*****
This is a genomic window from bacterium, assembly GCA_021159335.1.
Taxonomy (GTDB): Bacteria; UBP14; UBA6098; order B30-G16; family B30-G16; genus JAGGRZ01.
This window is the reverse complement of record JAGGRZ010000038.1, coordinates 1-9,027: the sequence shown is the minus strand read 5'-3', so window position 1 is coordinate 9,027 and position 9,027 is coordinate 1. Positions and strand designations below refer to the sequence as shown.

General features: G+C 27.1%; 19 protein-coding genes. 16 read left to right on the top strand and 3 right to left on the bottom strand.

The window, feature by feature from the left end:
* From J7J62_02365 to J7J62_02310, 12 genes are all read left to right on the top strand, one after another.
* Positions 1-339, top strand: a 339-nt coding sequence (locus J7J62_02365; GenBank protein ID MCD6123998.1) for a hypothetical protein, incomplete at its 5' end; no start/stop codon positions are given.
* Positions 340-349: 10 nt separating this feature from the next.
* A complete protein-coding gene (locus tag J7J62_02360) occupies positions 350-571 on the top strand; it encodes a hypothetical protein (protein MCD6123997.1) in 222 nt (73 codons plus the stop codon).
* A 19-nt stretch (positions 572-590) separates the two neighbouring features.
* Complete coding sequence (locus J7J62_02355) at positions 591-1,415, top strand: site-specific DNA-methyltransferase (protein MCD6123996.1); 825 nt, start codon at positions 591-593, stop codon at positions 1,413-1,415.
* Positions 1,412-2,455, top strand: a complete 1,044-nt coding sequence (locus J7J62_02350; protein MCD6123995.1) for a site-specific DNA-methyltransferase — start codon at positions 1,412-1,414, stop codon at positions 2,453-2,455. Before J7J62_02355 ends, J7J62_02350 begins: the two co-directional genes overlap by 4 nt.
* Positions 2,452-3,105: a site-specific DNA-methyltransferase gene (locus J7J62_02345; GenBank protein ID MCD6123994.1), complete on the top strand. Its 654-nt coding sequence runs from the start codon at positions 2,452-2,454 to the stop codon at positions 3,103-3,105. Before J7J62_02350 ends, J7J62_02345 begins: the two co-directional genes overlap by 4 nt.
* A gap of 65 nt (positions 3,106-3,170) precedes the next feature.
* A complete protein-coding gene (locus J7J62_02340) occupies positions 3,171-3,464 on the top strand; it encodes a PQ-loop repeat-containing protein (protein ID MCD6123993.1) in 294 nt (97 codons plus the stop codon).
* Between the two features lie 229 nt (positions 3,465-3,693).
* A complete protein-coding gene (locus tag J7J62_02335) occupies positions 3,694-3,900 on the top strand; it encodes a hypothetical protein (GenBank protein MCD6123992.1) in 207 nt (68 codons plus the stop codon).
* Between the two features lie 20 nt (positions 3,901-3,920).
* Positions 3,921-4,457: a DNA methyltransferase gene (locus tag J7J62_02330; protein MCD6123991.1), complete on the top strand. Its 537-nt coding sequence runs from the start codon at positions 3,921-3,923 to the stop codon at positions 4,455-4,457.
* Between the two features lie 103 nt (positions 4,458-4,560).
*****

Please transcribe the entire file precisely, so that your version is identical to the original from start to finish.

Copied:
This is a genomic window from bacterium, assembly GCA_021159335.1.
Taxonomy (GTDB): Bacteria; UBP14; UBA6098; order B30-G16; family B30-G16; genus JAGGRZ01.
This window is the reverse complement of record JAGGRZ010000038.1, coordinates 1-9,027: the sequence shown is the minus strand read 5'-3', so window position 1 is coordinate 9,027 and position 9,027 is coordinate 1. Positions and strand designations below refer to the sequence as shown.

General features: G+C 27.1%; 19 protein-coding genes. 16 read left to right on the top strand and 3 right to left on the bottom strand.

The window, feature by feature from the left end:
* From J7J62_02365 to J7J62_02310, 12 genes are all read left to right on the top strand, one after another.
* Positions 1-339, top strand: a 339-nt coding sequence (locus J7J62_02365; GenBank protein ID MCD6123998.1) for a hypothetical protein, incomplete at its 5' end; no start/stop codon positions are given.
* Positions 340-349: 10 nt separating this feature from the next.
* A complete protein-coding gene (locus tag J7J62_02360) occupies positions 350-571 on the top strand; it encodes a hypothetical protein (protein MCD6123997.1) in 222 nt (73 codons plus the stop codon).
* A 19-nt stretch (positions 572-590) separates the two neighbouring features.
* Complete coding sequence (locus J7J62_02355) at positions 591-1,415, top strand: site-specific DNA-methyltransferase (protein MCD6123996.1); 825 nt, start codon at positions 591-593, stop codon at positions 1,413-1,415.
* Positions 1,412-2,455, top strand: a complete 1,044-nt coding sequence (locus J7J62_02350; protein MCD6123995.1) for a site-specific DNA-methyltransferase — start codon at positions 1,412-1,414, stop codon at positions 2,453-2,455. Before J7J62_02355 ends, J7J62_02350 begins: the two co-directional genes overlap by 4 nt.
* Positions 2,452-3,105: a site-specific DNA-methyltransferase gene (locus J7J62_02345; GenBank protein ID MCD6123994.1), complete on the top strand. Its 654-nt coding sequence runs from the start codon at positions 2,452-2,454 to the stop codon at positions 3,103-3,105. Before J7J62_02350 ends, J7J62_02345 begins: the two co-directional genes overlap by 4 nt.
* A gap of 65 nt (positions 3,106-3,170) precedes the next feature.
* A complete protein-coding gene (locus J7J62_02340) occupies positions 3,171-3,464 on the top strand; it encodes a PQ-loop repeat-containing protein (protein ID MCD6123993.1) in 294 nt (97 codons plus the stop codon).
* Between the two features lie 229 nt (positions 3,465-3,693).
* A complete protein-coding gene (locus tag J7J62_02335) occupies positions 3,694-3,900 on the top strand; it encodes a hypothetical protein (GenBank protein MCD6123992.1) in 207 nt (68 codons plus the stop codon).
* Between the two features lie 20 nt (positions 3,901-3,920).
* Positions 3,921-4,457: a DNA methyltransferase gene (locus tag J7J62_02330; protein MCD6123991.1), complete on the top strand. Its 537-nt coding sequence runs from the start codon at positions 3,921-3,923 to the stop codon at positions 4,455-4,457.
* Between the two features lie 103 nt (positions 4,458-4,560).